Removing sticker residue is one of the banes of everyone’s existence. Why can’t someone invent a sticker glue that works, but that can be peeled off without leaving a sticky mess on the surface it came from? I’m not sure when it happened, or who’s to blame, but at some point in time stickers started appearing everywhere.
Now, every single item purchased: tools, books, wine bottles, furniture, frying pans, appliances, clothing, even your new car, has some sort of decal, label, logo or UPC tag stuck to it. My pet peeve are those huge labels on electrical device cables, which are particularly obnoxious, not only because they’re unsightly, but because the glue they use is designed to get all over your fingers if you try to remove them. Sticker residue heaven. Of course, that may be intentional because some idiot regulated that you are not supposed to remove those labels at all.
Removing all labels is a chore. It’s messy and, in many cases, ruins the surface they come off. Even if you can get the sticker off without taking the paint, or part of the surface, with it, you’re left with a sticker residue that is just as difficult to remove, or even harder, than the label itself.
Fortunately, there are a few DIY tips and tricks, some better than others, for how to remove sticker residue without causing any damage. Please note, not all of these techniques will work on every item or surface, but the following list will offer at least one effective solution to your sticky situation.
The trick is finding the right one before you give up and throw your new purchase away. Not your new car, probably, but certainly one of those electrical wire purchases.
The mechanical solutions for removing sticker residue are the most straightforward approach: use a scraper to simply scrape off the sticker. Obviously this isn’t a great option if the sticker is on a soft, or easily scratched, object like a book cover or wooden picture frame, or your car’s paintwork, but on harder surfaces it might just work.
Plastic Pan Scraper: A plastic pan scraper is very affordable, and it won’t scratch or damage the surface you’re scraping….maybe. On the downside, it might not be sharp or rigid enough to remove some stickers, or sticker residue, but even if it fails on adhesive-backed stickers, it’s useful in the kitchen for scraping pans and plates.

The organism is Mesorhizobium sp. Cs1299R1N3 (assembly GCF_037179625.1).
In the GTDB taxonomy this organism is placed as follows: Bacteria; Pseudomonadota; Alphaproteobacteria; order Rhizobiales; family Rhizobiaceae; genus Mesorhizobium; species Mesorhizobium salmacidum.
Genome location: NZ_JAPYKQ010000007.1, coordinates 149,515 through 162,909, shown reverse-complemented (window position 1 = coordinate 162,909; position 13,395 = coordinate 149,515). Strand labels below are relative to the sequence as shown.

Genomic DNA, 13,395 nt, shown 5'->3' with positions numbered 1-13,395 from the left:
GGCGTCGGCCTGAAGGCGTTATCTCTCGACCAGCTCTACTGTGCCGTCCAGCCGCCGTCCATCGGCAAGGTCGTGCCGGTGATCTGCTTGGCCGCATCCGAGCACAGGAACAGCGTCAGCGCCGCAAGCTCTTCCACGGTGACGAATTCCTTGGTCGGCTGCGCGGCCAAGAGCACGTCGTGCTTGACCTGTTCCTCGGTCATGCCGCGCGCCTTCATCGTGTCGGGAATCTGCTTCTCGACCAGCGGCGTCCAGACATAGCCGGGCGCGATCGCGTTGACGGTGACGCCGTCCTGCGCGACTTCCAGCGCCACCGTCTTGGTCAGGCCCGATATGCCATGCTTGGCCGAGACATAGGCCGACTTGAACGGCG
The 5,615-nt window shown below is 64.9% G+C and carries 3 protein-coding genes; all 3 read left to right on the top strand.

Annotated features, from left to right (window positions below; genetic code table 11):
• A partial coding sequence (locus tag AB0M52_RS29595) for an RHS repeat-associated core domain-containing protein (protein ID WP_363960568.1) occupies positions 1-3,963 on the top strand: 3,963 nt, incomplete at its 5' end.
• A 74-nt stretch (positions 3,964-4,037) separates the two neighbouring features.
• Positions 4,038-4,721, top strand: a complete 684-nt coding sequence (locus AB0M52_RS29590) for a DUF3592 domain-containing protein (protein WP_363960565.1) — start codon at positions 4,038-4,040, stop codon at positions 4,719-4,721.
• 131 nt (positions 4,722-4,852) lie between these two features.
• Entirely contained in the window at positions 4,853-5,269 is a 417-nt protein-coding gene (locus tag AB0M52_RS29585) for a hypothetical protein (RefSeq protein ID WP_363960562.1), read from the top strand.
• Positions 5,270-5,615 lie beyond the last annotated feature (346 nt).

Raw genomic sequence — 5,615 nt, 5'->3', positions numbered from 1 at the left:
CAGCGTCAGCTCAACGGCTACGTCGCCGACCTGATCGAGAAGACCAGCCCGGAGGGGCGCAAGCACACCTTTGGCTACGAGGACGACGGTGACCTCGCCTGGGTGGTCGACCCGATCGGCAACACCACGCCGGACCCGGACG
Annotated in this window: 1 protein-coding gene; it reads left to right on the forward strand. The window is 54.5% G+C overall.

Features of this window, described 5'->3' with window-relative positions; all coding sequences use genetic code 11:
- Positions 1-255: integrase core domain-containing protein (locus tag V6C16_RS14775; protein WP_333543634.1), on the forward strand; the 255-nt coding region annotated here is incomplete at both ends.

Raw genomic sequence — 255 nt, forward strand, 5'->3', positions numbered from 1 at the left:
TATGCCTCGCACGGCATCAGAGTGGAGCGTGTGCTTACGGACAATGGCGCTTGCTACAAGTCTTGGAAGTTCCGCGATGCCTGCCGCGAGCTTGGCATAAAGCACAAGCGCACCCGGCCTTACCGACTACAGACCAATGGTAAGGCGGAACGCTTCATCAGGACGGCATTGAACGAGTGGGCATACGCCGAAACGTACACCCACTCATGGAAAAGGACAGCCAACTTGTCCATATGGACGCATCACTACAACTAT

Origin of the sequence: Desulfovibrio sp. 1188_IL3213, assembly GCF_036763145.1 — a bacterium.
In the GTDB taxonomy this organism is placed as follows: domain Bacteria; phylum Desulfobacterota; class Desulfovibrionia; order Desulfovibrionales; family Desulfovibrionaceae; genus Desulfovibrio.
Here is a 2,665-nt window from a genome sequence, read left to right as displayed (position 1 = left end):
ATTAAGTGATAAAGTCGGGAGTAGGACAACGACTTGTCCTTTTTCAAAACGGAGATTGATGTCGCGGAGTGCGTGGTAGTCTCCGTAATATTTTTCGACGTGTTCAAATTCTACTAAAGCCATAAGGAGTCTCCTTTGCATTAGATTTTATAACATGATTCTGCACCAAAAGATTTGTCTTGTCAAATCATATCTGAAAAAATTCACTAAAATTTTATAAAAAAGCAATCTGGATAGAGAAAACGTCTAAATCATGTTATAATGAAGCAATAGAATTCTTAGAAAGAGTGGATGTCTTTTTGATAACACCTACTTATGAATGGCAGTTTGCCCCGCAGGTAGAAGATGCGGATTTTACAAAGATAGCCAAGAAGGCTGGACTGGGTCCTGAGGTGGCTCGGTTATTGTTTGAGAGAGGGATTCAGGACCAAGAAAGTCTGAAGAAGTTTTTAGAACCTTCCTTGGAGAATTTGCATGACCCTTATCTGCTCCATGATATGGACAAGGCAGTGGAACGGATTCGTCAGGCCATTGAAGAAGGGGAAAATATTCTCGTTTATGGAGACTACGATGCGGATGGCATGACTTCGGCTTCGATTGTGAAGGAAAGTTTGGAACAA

Paint Scraper: Step up from plastic to a metal paint scraper. The stiff blade and handle make it effective at removing stickers and sticker residue over large areas but watch out for those scratches.
Razor Scraper: Razor scrapers have super-sharp, ultra-thin blades that can easily cut through, or under, the most stubborn stickers. Plus, the replaceable blades are flexible, making them good at removing sticker residue or labels from contoured surfaces, like jars and bottles. They work well on glass so sales stickers on your new car will easily fall to the attack of razor scrapers, but don’t try them on the bodywork or chrome.
Many types of sticker residue can be dissolved with an oily substance, such as vegetable oil, peanut butter, or even mayonnaise. Simply slather the sticker with oil and then soak a rag in oil. Lay the oily rag over the sticker, wait an hour or so, then gently wipe or scrape off the sticker and residue. As a warning, this often creates a bigger mess spread over a larger area.
You can also soften sticky messes with WD-40, rubbing alcohol or, in a pinch, vodka. (The latter is a very bad idea…it’s a terrible waste of vodka. Better to drink the vodka, and you’ll forget all about the problem with the sticker). After applying the WD-40 or alcohol, use the same oil-soak procedure as described above, but only wait 10 minutes or so before trying to remove the sticker. Plenty of time to finish that vodka.
Labels stuck to glass containers, like plates, cups, and wine bottles, often have a surprisingly strong sticker residue that’s difficult to scrape off, but you can weaken its grip by applying a little heat. For example, if you’re trying to remove and save a wine label, place the bottle in the oven at low heat for about 30 minutes. Then simply peel off the label.
Caution: Hot glass is more prone to shattering, so handle it with care. You can also try pouring boiling water into the empty bottle and wait for it to soften the label’s adhesive. I would strongly suggest that you only apply this method to empty bottles. Hot wine usually tastes awful and, if the bottle is too hot, you might drop it, which would be a terrible waste.
To get stickers, especially large stickers, off metal surfaces, use an electric heat gun. Select the “low” setting and slowly wave the nozzle of the heat gun back and forth over the sticker. Within a few seconds, the heat will soften the adhesive and you’ll be able to peel off the sticker. (If you don’t own a heat gun, try using a blow dryer, as long as your wife’s not looking.). This might also spread the sticker residue over a larger part of the metal surface.
For stickers larger than, say a legal-size envelope, it’s best to direct the heat at one corner of the sticker, and then peel it away just a bit, being careful not to tear the sticker. Then, aim the heat gun behind the peeled-up corner, wait a few seconds, then gently tug on the sticker using pliers, if necessary, to protect your hands from the hot air. Continue to simultaneously apply heat and pull on the sticker until it peels off in one piece. If there’s any sticker residue left behind, remove it with a white cloth dampened with mineral spirits or acetone.
Now, aren’t you glad you read this blog?
Let’s formalize a campaign to search for a more elegant solution to sticker residue: A label that works and can be easily removed without leaving a sticky mess…..wishful thinking, I’m afraid.
Failing that, you can always leave the damn label where it is, and just ignore it.